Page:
The message is clear and resonant: Together, we must improve access to health care for all North Carolinians. If nothing else, the pandemic has proven that it is imperative that our communities are able to quickly navigate across health care systems and services, activate a community-wide strategic plan, and use innovative approaches to work together towards a common purpose and goal. It is equally important to recognize the unique needs and differences of communities. At Blue Cross and Blue Shield of North Carolina (Blue Cross NC), we are deepening and advancing relationships throughout the state and in communities by listening and learning to achieve our purpose.
On my arrival as president and CEO of Blue Cross NC, I set an audacious goal to visit all 100 North Carolina counties in 12 months. Blue Cross NC understands that each county and community across our great state is unique, and we are committed to hearing from leaders, educators, policymakers, and our customers across the state. While the current public health crisis delayed our in-person goal, it never stopped Blue Cross NC from continuing to listen and learn from the members and communities we proudly serve.
We’ve coined our trek the Extra Miles Tour as we meet with what I like to call our “coalition of the willing,” collaborative people, health systems and organizations who are indeed going the extra mile to improve the health of North Carolina. So far, we have visited Alamance, Guilford, Pitt, Lenoir, Buncombe, Henderson, Forsyth, Surry, Pasquotank, Currituck, Robeson, Scotland, Cumberland, Harnett, Nash, Edgecombe, and Durham counties. We are well on our way to visiting all 100 counties — we won’t stop until we reach all 100 NC counties.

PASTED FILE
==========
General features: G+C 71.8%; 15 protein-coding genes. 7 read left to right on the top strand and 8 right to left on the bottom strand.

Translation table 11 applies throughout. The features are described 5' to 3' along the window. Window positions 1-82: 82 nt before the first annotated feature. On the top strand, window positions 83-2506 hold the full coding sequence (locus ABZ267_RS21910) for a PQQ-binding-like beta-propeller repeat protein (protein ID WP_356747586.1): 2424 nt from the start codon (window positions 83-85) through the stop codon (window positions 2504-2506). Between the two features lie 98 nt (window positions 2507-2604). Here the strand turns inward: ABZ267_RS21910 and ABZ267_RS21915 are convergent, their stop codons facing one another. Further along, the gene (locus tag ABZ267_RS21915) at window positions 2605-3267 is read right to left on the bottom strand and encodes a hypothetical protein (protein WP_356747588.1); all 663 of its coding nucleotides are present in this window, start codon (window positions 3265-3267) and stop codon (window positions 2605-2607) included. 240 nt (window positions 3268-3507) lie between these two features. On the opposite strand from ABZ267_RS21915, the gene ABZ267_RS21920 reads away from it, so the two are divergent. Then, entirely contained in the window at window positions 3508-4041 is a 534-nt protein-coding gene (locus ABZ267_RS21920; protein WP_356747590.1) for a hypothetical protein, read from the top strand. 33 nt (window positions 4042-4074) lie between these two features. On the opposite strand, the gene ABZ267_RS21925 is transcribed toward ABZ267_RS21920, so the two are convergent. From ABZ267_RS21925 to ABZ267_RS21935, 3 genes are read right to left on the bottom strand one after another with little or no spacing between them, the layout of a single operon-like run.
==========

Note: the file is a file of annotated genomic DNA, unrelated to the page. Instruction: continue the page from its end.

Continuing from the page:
I’ll note six overarching observations to date, from our Extra Miles Tour:
- From the mountains to the coast, North Carolina is a beautiful, diverse state,
- The impact of COVID-19 across North Carolina is an ongoing concern,
- To impact the overall health and well-being outcomes of North Carolinians, we must address the conditions that can adversely affect health, like access to nutritious foods. Blue Cross NC has efforts in flight to impact what is often described as the “drivers of health,”
- Access to quality, affordable health care — including behavioral health services, primary, and oral health care — remains a challenge in urban, rural, and underserved communities,
- North Carolina’s universities and community colleges play a critical role in stimulating economic and workforce development, serving as innovation hubs to advance key industries such as nursing and other allied health professional careers, and
- Broadband access is instrumental for North Carolinians to access health care in rural and underserved communities.
I am inspired by all the communities we’ve visited and the great people we’ve met. Community leaders are tackling concerns of access to health care head-on: building partnerships within and across county lines; embedding community health workers in distressed and underserved communities; creating emotional and behavioral support teams to meet community members where they work, worship, play; and so much more. The conversations we’re having on our Extra Miles Tour confirm that access to quality, affordable health care is a pressing need across North Carolina. There is so much work yet to be done, but we are seeing progress in the effort to make health care more affordable and accessible.